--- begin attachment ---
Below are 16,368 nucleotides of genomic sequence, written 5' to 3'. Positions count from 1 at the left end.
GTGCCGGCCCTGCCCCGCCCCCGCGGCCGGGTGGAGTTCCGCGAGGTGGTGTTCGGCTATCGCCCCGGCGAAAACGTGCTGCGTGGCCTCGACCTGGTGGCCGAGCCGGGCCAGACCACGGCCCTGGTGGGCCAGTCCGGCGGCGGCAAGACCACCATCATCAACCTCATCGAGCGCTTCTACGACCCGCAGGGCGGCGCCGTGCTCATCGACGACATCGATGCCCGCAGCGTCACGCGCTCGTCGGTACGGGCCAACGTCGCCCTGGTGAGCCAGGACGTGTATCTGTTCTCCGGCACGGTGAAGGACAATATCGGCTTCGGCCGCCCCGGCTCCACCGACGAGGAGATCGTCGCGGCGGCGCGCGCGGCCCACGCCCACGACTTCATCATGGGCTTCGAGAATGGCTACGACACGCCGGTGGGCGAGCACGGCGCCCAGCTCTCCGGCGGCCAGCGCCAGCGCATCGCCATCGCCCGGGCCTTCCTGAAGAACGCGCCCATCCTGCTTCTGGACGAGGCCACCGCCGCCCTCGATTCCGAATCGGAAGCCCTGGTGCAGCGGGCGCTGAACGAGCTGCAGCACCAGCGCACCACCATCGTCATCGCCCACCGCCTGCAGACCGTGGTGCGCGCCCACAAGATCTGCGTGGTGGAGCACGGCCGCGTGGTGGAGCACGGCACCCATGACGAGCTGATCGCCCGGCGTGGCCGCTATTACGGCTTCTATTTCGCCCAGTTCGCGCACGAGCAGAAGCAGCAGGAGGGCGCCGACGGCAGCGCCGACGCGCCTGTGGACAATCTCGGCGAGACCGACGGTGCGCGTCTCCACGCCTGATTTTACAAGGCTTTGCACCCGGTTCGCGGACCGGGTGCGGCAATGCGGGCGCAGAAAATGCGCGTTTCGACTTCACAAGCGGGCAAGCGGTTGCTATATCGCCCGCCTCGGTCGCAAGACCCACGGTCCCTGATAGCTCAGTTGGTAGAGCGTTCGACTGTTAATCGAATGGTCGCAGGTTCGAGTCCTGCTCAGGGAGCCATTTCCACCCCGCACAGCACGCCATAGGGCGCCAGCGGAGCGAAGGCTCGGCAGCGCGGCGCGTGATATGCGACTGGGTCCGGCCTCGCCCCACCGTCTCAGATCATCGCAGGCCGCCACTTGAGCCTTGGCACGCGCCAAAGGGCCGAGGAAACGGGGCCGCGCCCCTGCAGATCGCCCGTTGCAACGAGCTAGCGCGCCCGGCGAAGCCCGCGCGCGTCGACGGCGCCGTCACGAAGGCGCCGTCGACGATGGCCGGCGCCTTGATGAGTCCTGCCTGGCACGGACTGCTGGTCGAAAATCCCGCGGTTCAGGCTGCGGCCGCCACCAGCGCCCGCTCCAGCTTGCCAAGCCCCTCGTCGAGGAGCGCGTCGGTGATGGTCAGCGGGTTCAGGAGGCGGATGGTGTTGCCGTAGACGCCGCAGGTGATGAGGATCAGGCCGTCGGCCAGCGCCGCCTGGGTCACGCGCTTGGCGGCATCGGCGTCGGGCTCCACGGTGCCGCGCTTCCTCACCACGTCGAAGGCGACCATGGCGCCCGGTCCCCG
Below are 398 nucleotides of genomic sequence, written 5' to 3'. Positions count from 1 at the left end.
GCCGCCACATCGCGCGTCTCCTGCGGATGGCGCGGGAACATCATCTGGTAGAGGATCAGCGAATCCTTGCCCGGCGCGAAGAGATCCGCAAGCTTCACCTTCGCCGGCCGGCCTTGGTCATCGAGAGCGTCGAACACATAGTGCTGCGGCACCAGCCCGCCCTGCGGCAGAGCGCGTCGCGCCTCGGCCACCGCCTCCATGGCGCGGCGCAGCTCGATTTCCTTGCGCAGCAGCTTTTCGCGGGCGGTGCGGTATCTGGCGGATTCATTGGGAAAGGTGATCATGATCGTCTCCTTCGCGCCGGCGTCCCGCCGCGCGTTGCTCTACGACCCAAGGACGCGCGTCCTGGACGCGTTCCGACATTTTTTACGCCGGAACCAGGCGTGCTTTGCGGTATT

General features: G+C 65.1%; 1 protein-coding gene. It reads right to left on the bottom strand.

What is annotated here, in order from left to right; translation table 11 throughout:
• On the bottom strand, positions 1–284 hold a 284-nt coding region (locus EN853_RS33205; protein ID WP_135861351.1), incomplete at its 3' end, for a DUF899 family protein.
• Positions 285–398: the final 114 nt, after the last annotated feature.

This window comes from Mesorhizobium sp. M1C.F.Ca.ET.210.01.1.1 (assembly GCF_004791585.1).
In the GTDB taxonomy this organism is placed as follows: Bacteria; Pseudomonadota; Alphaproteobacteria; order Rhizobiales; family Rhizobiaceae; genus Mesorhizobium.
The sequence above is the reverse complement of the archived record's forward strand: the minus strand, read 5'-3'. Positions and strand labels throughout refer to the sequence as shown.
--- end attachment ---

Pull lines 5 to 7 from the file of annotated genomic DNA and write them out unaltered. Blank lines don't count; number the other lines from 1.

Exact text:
General features: G+C 65.1%; 1 protein-coding gene. It reads right to left on the bottom strand.

What is annotated here, in order from left to right; translation table 11 throughout:
• On the bottom strand, positions 1–284 hold a 284-nt coding region (locus EN853_RS33205; protein ID WP_135861351.1), incomplete at its 3' end, for a DUF899 family protein.